Naval Norfolk

Cruising up the Elizabeth River into Norfolk, Virginia our mouths dropped open as we gazed up in awe at the enormous Norfolk Naval Shipyard. One of the oldest and largest shipyards in the world, it specializes in repairing, overhauling and modernizing ships and subs. The Yard stretches on for miles and miles, one huge warship after another. Joy Girl felt like a pipsqueak beside them.

We had the privilege of boarding one of these military marvels as the USS Wisconsin has been retired, is open for tours, and was moored a short walk from our marina. This gigantic girl, nicknamed Wisky, is 887 feet long, 108 feet wide and was crewed by as many as 2,800 men. She had nine 16 inch guns that fired 2,700 pound shells. She fought in WW II, Korea and in Operation Desert Storm – an epic battleship.

Norfolk made us glad that these warships are on our side! Waterside Marina was smack dab in the midst of downtown, in the epicenter of everything, and surrounded by military might. It was quite the visit!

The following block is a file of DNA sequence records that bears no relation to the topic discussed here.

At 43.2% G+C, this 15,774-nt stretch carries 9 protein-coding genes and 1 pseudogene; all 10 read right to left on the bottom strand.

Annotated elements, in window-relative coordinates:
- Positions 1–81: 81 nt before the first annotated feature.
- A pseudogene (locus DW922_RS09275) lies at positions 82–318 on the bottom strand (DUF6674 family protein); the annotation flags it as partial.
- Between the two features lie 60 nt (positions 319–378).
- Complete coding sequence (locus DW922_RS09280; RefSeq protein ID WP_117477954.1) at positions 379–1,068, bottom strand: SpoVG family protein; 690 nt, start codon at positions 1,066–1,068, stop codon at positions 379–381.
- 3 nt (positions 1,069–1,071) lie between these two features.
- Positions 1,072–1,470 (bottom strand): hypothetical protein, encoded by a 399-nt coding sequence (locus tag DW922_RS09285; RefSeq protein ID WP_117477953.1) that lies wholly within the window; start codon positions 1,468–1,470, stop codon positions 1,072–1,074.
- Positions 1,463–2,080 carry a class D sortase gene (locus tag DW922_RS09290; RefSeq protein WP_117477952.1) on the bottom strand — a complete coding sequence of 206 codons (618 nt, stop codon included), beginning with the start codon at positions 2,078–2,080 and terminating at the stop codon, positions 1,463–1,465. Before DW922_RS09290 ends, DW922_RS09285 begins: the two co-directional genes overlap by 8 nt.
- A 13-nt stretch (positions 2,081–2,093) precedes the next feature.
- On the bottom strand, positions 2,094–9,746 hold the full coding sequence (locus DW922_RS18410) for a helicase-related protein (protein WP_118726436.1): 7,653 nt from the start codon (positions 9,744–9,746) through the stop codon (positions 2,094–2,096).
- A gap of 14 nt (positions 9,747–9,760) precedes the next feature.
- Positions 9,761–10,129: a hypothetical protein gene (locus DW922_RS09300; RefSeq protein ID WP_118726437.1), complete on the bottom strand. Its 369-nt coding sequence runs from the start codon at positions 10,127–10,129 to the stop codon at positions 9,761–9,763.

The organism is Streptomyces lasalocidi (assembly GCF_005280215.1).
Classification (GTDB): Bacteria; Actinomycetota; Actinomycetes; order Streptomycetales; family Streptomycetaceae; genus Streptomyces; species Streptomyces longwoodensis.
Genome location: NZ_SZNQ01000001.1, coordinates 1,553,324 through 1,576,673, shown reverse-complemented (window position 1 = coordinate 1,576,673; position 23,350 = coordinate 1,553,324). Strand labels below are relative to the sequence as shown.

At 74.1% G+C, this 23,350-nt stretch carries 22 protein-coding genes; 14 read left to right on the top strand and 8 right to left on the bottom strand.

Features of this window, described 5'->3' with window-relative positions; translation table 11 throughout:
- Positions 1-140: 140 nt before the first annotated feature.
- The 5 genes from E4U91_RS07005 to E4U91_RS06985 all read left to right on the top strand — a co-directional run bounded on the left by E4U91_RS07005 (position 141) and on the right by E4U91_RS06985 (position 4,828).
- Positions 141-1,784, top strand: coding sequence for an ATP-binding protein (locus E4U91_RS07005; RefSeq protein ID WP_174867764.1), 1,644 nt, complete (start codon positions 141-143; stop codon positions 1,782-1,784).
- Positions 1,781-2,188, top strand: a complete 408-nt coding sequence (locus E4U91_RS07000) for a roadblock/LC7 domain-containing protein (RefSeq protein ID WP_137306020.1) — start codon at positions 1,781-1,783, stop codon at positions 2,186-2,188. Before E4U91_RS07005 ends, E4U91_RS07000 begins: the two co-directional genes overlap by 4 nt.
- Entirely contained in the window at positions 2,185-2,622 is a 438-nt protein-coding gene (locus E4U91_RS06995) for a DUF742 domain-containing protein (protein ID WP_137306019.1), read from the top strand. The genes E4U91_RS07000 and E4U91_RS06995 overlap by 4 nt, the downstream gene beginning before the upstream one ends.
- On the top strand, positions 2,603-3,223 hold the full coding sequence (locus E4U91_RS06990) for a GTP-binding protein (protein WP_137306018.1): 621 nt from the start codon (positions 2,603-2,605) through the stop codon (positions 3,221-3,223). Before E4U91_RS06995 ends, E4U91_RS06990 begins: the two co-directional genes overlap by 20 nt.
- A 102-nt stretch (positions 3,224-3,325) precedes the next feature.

First Flight, Great Light

As Joy Girl, her feline officers, and human crew continue to make their way northward, it would only be appropriate for a man with 35 years of flying to visit Kitty Hawk, NC.  As you may well know, this is the site of the first powered, manned flight in history.  On that glorious December 17 way back in 1903, Orville and Wilbur Wright’s years of research, dreams, and efforts finally came to fruition in a short 12 second, 120 foot long flight along the windswept sands.DSC04861 crif

In addition to the life size recreation of the famous (and I believe only) photo of the historic event, the National Park Service Wright Memorial includes a placard at the very spot from which their aircraft first became airborne, reconstruction of their 1903 workshop, living quarters, and hangar, as well as a full scale model of the rail from which they launched their flyer.20180511_135341